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            I believe it is my job the help entice kids into texts they may have never chosen to read on their own. I believe we can get kids to choose to engage in a text they may not want to at first and to expose them to many different types of texts they may not pick up on their own.

Kids choose to engage and re-engage in activities all day long. I have seen multitudes of students over the years not want to engage in a text for various reasons and then choose to engage with the text after hearing another student read a section they struggled with or overheard a conversation between two students or a student and the teacher. There have been times when I have not wanted to give a text a try and regretted it later.  I have started texts and not finished them, regretting the choice it when I hear about information I missed out on thinking through and discovering for myself. Or I missed a great story that I realize now I would have enjoyed and maybe learned something about human behavior from.

For this group of 5th graders who are already reluctant to come with me for reading support because they are fully aware of their struggles, this approach has worked. My text choice is intentional as much as the stopping point is. I make sure to choose a text that will help my mumble reader want to figure the words so he can find out what happens.

I know that in guided reading students are asked to do all of the reading. I also know that guided reading is designed to meet readers where they are, to meet their needs and to still be able to adherer to the curriculum.  If I am teaching the reader and know these readers struggle with engagement and with understanding the basics of texts at the beginning, then I will adapt my instruction to meet those needs.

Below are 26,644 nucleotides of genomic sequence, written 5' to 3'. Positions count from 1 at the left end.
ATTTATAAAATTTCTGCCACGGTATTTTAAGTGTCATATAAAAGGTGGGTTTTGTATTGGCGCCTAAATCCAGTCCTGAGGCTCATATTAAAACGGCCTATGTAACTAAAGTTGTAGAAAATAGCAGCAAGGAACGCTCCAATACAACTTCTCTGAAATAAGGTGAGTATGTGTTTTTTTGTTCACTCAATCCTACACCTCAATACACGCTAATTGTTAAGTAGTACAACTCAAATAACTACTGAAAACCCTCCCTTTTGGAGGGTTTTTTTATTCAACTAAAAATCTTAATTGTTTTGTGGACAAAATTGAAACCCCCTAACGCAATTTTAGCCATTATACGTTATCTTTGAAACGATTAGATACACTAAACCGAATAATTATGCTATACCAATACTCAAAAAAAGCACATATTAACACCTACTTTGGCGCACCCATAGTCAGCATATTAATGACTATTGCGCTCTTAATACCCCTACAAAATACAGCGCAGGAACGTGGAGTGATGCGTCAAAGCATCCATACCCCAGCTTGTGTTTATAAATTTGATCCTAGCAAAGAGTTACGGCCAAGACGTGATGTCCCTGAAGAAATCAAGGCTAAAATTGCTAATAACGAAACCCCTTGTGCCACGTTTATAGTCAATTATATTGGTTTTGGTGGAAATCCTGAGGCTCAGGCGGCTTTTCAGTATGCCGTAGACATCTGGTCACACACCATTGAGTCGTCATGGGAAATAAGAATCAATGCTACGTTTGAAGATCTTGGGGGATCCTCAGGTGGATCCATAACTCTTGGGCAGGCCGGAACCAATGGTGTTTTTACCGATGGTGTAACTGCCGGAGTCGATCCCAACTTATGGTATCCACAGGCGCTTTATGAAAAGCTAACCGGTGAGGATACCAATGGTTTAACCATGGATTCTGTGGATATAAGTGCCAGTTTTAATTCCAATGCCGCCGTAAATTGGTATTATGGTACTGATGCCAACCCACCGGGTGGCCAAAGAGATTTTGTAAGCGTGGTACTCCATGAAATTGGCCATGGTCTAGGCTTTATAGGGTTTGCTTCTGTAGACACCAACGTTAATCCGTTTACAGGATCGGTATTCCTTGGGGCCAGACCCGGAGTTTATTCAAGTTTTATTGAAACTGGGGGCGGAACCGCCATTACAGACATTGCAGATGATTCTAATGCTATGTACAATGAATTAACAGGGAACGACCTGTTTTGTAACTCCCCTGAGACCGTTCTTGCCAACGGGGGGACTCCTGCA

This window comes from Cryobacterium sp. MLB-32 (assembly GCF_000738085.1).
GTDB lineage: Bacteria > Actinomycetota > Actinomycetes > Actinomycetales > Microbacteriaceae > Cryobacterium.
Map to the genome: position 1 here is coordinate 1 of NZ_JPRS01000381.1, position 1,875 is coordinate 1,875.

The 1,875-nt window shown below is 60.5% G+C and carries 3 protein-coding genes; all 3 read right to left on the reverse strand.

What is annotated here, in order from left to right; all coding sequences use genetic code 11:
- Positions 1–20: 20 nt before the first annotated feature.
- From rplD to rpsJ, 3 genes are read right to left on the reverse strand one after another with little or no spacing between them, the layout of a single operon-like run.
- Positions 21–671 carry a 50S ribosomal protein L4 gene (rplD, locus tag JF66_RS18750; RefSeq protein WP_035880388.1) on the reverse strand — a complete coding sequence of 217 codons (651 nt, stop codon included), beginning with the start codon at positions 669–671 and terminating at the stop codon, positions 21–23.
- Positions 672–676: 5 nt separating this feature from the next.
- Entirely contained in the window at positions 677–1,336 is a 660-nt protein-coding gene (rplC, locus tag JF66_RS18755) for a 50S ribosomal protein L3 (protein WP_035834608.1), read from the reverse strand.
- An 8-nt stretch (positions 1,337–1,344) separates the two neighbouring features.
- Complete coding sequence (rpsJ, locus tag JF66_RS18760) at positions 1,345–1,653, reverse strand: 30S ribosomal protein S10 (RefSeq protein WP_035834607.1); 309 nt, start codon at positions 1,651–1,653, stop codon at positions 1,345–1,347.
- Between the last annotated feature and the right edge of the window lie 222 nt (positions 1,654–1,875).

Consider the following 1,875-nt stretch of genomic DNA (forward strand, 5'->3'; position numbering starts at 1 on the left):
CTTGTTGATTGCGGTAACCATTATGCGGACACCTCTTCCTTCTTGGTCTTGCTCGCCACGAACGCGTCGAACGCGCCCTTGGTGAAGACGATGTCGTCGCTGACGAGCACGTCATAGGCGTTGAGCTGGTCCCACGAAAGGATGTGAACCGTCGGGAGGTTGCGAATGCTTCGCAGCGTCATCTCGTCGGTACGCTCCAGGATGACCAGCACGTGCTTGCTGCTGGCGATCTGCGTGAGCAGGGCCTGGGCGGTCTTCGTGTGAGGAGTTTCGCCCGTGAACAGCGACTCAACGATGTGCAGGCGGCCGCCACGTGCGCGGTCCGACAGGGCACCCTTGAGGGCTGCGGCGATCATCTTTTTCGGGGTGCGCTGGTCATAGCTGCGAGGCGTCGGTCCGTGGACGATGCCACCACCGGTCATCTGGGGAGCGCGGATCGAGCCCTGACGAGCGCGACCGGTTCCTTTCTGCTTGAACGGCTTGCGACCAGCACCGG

I can also have real conversations with them about my own regrets with texts I didn’t start or finish. I can model how to slow down at the beginning of texts. How to attack a text from the beginning and read with the intent of figuring out what the writer might be wanting me to feel and think about the topic or characters. What pieces of information has the writer given me in the first few pages that I may have not given enough thought to, or skipped over because it was an unfamiliar word or phrase? I have to make sure my students understand that information given at the beginning of texts may seem boring or unimportant, but it should not be considered so. They need to understand writers use beginnings to set readers up to understand the rest of the text. There is often information that seems insignificant at first that we know may become important to understand later. We know this as experienced readers, I need to show my students this who may be very inexperienced readers.

So, I believe there is a time and place where it is Ok to read part of a text aloud to students in guided reading groups. I do so with a pre-planned purpose however. It is often a muti-layered purpose like I have been describing.  I want to make clear that I am not doing any thinking for them, or telling anything. I suppose I am providing a scaffold for them, but not a scaffold that is taking away the thinking work of reading for meaning.